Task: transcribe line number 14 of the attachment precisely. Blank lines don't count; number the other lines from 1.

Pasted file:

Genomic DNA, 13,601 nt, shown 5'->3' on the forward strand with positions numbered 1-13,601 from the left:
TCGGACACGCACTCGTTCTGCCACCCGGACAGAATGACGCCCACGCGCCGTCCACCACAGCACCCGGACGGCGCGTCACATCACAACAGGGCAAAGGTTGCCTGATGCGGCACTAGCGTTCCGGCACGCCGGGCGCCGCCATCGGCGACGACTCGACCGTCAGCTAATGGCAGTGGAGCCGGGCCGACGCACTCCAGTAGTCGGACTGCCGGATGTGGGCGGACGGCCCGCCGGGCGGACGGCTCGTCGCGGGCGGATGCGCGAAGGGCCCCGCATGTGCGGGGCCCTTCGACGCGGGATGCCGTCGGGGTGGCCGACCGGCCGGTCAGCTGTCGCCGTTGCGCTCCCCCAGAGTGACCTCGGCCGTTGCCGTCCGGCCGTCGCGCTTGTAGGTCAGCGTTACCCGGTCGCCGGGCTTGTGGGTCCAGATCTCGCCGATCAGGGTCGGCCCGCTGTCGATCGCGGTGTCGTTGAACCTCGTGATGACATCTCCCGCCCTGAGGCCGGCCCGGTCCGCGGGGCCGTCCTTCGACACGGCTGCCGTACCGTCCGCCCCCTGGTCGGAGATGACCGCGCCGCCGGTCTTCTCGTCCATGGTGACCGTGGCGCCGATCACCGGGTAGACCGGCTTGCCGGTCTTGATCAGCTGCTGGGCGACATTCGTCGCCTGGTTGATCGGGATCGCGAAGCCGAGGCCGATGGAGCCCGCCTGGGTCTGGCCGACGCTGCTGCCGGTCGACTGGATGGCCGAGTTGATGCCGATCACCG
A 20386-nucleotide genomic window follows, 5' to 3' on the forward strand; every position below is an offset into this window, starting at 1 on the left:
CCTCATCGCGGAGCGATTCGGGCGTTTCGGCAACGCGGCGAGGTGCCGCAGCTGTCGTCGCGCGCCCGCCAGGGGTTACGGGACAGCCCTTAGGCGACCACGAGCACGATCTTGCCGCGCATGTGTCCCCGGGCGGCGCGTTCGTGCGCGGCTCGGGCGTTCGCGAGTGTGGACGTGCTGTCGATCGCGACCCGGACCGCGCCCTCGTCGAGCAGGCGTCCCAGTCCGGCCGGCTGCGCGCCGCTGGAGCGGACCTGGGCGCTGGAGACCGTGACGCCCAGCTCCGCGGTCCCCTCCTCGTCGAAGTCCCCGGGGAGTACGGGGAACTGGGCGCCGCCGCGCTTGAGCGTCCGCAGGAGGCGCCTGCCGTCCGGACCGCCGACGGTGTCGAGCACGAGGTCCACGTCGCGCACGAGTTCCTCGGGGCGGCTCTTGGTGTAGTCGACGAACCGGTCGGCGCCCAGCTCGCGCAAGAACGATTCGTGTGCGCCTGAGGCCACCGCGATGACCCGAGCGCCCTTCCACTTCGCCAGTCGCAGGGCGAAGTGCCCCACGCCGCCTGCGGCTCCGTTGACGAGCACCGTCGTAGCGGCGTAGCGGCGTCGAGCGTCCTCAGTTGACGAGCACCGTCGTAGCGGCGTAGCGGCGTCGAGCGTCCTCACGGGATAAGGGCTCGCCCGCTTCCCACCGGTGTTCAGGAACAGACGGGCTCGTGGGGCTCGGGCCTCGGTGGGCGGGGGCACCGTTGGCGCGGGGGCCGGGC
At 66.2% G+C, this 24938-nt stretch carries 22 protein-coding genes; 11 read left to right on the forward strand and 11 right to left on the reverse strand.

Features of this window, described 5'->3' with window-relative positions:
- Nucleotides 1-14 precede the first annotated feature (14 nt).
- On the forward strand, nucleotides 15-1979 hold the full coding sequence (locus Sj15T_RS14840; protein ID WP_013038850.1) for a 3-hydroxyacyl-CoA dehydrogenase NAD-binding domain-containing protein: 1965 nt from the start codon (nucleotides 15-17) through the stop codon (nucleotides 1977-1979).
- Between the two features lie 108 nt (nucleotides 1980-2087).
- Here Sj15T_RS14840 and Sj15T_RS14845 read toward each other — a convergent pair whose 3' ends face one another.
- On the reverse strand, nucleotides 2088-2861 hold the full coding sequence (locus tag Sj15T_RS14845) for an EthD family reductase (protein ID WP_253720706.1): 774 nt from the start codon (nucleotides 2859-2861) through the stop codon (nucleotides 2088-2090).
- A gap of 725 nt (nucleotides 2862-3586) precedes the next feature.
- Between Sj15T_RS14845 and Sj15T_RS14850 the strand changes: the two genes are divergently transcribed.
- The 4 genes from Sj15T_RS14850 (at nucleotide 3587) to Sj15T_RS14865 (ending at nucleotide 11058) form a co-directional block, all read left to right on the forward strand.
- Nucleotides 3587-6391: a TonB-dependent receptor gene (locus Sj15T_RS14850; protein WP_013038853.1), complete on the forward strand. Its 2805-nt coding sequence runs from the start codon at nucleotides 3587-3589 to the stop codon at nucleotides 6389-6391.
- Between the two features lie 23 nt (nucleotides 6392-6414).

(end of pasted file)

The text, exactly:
- The 4 genes from Sj15T_RS14850 (at nucleotide 3587) to Sj15T_RS14865 (ending at nucleotide 11058) form a co-directional block, all read left to right on the forward strand.